Understanding poverty seems straightforward from some common definitions fronted but, in reality, complicated when several factors are put into context. The common meaning of the term poverty is not having enough money to meet day to day basic needs like food, shelter, water, or clothing. What is clear is that there is poverty in almost all countries of the world, however, in some cases like in the developing countries, poverty is extreme, widespread, and intense. The World Bank defines an extreme poverty situation as having less than $1 a day. In the cycle of poverty, sometimes referred to as a vicious cycle of poverty or poverty trap, a number of factors and events starts and entraps a person or persons in poverty for a long period time until an application of appropriate interventions.
How the Cycle of Poverty Occurs
In the cycle of poverty, families remain poor for three or more generations due to a number of factors. Due to the short life expectation among the extremely poor, the cycle of poverty takes a long time such that the older generation does not live to positively impact economic or social values to the younger generation so that they can come out of poverty. For a newborn, poverty begins at birth and, if he or she survives, grows up malnourished and often sick as their mothers cannot afford a better lifestyle. This cycle continues as the children become poor adults who give birth to poor children. The cycle of poverty has distinct indicators like less food, less water, poor health, illiteracy, poor sanitation, lack of opportunities, and low income, among other factors.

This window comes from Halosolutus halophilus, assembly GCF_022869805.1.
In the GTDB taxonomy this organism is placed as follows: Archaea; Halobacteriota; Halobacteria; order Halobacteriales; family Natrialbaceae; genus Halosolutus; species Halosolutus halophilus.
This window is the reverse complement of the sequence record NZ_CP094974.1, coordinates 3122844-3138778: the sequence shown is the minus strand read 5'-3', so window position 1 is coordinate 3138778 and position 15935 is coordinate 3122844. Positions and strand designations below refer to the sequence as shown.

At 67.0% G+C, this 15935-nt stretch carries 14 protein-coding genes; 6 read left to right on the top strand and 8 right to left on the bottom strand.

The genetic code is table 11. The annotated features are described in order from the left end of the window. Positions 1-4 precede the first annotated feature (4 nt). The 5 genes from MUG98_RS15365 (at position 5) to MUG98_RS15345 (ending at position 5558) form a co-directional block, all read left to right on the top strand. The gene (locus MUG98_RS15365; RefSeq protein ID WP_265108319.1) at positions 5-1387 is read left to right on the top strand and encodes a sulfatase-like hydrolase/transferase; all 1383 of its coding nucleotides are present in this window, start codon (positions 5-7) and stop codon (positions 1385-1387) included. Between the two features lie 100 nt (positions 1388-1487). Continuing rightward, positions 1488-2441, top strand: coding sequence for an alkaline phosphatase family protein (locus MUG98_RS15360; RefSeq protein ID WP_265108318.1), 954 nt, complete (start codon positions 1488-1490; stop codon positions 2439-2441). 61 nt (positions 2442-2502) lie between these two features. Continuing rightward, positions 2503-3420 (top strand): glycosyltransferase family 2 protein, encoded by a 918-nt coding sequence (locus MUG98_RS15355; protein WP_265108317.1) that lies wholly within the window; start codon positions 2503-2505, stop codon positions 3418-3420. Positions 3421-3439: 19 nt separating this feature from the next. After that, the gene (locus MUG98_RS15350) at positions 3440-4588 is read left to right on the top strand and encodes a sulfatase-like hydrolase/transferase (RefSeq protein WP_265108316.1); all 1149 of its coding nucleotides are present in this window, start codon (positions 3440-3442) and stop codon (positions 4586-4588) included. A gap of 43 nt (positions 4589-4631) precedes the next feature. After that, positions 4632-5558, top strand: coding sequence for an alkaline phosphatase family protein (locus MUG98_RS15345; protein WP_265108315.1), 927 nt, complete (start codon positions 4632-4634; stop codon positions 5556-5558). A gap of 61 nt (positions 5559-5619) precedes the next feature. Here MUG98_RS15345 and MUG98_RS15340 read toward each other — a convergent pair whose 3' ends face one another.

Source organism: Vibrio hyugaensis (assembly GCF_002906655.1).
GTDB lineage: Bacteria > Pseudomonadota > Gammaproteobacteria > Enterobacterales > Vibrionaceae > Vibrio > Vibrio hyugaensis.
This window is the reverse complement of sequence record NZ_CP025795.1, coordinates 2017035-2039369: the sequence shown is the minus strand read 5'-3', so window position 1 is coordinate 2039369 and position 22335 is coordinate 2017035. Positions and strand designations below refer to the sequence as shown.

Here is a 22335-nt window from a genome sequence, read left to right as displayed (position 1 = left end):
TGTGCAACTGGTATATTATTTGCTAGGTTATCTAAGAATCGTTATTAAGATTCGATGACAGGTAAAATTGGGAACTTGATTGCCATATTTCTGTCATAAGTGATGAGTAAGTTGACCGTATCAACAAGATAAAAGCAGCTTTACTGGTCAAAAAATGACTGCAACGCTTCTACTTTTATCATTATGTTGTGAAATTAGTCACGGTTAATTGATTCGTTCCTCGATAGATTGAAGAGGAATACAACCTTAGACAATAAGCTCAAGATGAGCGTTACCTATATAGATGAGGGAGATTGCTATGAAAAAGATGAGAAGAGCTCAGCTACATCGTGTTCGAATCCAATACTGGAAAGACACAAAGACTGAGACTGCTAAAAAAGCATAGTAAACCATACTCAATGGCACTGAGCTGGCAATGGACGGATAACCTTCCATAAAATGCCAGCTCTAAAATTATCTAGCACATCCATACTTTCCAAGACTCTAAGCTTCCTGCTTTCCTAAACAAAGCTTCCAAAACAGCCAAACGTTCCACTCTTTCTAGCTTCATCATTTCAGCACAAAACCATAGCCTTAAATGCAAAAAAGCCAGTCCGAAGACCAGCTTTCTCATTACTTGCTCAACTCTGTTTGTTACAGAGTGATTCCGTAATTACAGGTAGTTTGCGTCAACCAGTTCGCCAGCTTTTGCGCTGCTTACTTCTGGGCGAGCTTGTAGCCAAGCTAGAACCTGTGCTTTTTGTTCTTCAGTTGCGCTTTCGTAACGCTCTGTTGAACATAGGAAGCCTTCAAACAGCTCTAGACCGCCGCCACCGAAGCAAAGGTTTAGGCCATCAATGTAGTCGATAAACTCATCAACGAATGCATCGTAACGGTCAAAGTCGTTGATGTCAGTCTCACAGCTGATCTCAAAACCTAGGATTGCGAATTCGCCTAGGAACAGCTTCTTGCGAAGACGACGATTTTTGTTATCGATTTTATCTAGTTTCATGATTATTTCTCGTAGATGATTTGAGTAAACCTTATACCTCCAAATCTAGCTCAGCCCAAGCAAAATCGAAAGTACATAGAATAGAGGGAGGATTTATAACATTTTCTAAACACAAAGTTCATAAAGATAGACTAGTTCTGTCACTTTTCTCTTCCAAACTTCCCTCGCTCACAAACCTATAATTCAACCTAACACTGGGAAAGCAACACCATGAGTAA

Culture of Poverty
The culture of poverty theory attempts to provide an explanation as to what really is the cycle of poverty. This school of thought suggests that poor people have specific culture and norms different from those of people who are not poor. Just like in the cycle of poverty, the culture of poverty theory explains that as one grows in a poor background, he or she only learns the lifestyle and practice of the poor and thus is likely to remain poor. The theory explains that living in poor areas makes one internalize and believe in a hopeless future and therefore does not even try to come out of poverty, even with development programs. However, this theory has faced critics including the political nature of poverty when regimes ignore a section of the society.
Breaking the Cycle
Never before has efforts from global humanitarian agencies, national governments, and individuals been dedicated to ending extreme poverty and hunger than today. From global commitments like Millennium Development Goals (MDGs) to Social Development Goals (SDGs), agencies, governments, and citizens in the developed world are continually committing resources to ending the cycle of poverty in the developing world. They direct their efforts towards different interventions like increasing opportunities in education and income, providing access to health facilities, income, water, and other forms of infrastructure. Though progress is not as fast as it should be, statistics indicate that there is some level of development. Governments in the developing words are also committing to providing an enabling environment for prosperity and be accountable for the aid they receive. With such improved access to socioeconomic resources, poor people have the opportunity to escape the cycle of poverty and define a different future for themselves and their families.
About the Author
Mark is a student at Maseno University and community commentator in Kenya. Mark also has interests in geography, African history, and international development.
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